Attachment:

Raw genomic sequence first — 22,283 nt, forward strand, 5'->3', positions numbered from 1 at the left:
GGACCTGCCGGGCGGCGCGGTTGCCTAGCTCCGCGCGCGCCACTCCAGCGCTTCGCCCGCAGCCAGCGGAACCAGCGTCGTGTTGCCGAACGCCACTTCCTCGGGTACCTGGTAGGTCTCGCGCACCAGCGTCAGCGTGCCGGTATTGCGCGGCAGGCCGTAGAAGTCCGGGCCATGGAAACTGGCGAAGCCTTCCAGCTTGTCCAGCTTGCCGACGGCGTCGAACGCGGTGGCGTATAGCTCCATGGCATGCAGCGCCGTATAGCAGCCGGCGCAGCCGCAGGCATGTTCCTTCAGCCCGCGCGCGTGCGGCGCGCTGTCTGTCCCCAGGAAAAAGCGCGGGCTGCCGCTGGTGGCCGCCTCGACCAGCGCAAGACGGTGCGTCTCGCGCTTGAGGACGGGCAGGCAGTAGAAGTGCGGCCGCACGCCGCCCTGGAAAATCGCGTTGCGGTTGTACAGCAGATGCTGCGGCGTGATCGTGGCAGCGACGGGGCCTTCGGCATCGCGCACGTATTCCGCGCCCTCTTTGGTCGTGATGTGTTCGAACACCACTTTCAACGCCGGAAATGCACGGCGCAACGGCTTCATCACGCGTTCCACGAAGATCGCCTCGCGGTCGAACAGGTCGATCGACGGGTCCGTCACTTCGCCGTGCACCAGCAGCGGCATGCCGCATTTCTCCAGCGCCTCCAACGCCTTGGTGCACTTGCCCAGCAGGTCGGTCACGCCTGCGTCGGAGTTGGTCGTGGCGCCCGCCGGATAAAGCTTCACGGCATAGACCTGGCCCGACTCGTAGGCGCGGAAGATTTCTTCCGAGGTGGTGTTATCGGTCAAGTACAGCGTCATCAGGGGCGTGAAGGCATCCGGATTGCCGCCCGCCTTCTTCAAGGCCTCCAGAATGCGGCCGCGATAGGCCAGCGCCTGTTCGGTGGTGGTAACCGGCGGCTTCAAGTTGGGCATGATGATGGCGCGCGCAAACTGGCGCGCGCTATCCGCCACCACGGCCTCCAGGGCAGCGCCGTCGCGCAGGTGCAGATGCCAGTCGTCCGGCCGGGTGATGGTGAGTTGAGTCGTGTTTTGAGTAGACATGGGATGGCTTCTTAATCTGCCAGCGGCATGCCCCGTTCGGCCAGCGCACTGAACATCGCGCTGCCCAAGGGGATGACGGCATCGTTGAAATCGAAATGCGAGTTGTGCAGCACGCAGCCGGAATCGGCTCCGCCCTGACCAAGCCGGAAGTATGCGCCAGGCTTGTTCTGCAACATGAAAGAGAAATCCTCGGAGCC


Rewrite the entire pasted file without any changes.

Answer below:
Raw genomic sequence first — 22,283 nt, forward strand, 5'->3', positions numbered from 1 at the left:
GGACCTGCCGGGCGGCGCGGTTGCCTAGCTCCGCGCGCGCCACTCCAGCGCTTCGCCCGCAGCCAGCGGAACCAGCGTCGTGTTGCCGAACGCCACTTCCTCGGGTACCTGGTAGGTCTCGCGCACCAGCGTCAGCGTGCCGGTATTGCGCGGCAGGCCGTAGAAGTCCGGGCCATGGAAACTGGCGAAGCCTTCCAGCTTGTCCAGCTTGCCGACGGCGTCGAACGCGGTGGCGTATAGCTCCATGGCATGCAGCGCCGTATAGCAGCCGGCGCAGCCGCAGGCATGTTCCTTCAGCCCGCGCGCGTGCGGCGCGCTGTCTGTCCCCAGGAAAAAGCGCGGGCTGCCGCTGGTGGCCGCCTCGACCAGCGCAAGACGGTGCGTCTCGCGCTTGAGGACGGGCAGGCAGTAGAAGTGCGGCCGCACGCCGCCCTGGAAAATCGCGTTGCGGTTGTACAGCAGATGCTGCGGCGTGATCGTGGCAGCGACGGGGCCTTCGGCATCGCGCACGTATTCCGCGCCCTCTTTGGTCGTGATGTGTTCGAACACCACTTTCAACGCCGGAAATGCACGGCGCAACGGCTTCATCACGCGTTCCACGAAGATCGCCTCGCGGTCGAACAGGTCGATCGACGGGTCCGTCACTTCGCCGTGCACCAGCAGCGGCATGCCGCATTTCTCCAGCGCCTCCAACGCCTTGGTGCACTTGCCCAGCAGGTCGGTCACGCCTGCGTCGGAGTTGGTCGTGGCGCCCGCCGGATAAAGCTTCACGGCATAGACCTGGCCCGACTCGTAGGCGCGGAAGATTTCTTCCGAGGTGGTGTTATCGGTCAAGTACAGCGTCATCAGGGGCGTGAAGGCATCCGGATTGCCGCCCGCCTTCTTCAAGGCCTCCAGAATGCGGCCGCGATAGGCCAGCGCCTGTTCGGTGGTGGTAACCGGCGGCTTCAAGTTGGGCATGATGATGGCGCGCGCAAACTGGCGCGCGCTATCCGCCACCACGGCCTCCAGGGCAGCGCCGTCGCGCAGGTGCAGATGCCAGTCGTCCGGCCGGGTGATGGTGAGTTGAGTCGTGTTTTGAGTAGACATGGGATGGCTTCTTAATCTGCCAGCGGCATGCCCCGTTCGGCCAGCGCACTGAACATCGCGCTGCCCAAGGGGATGACGGCATCGTTGAAATCGAAATGCGAGTTGTGCAGCACGCAGCCGGAATCGGCTCCGCCCTGACCAAGCCGGAAGTATGCGCCAGGCTTGTTCTGCAACATGAAAGAGAAATCCTCGGAGCC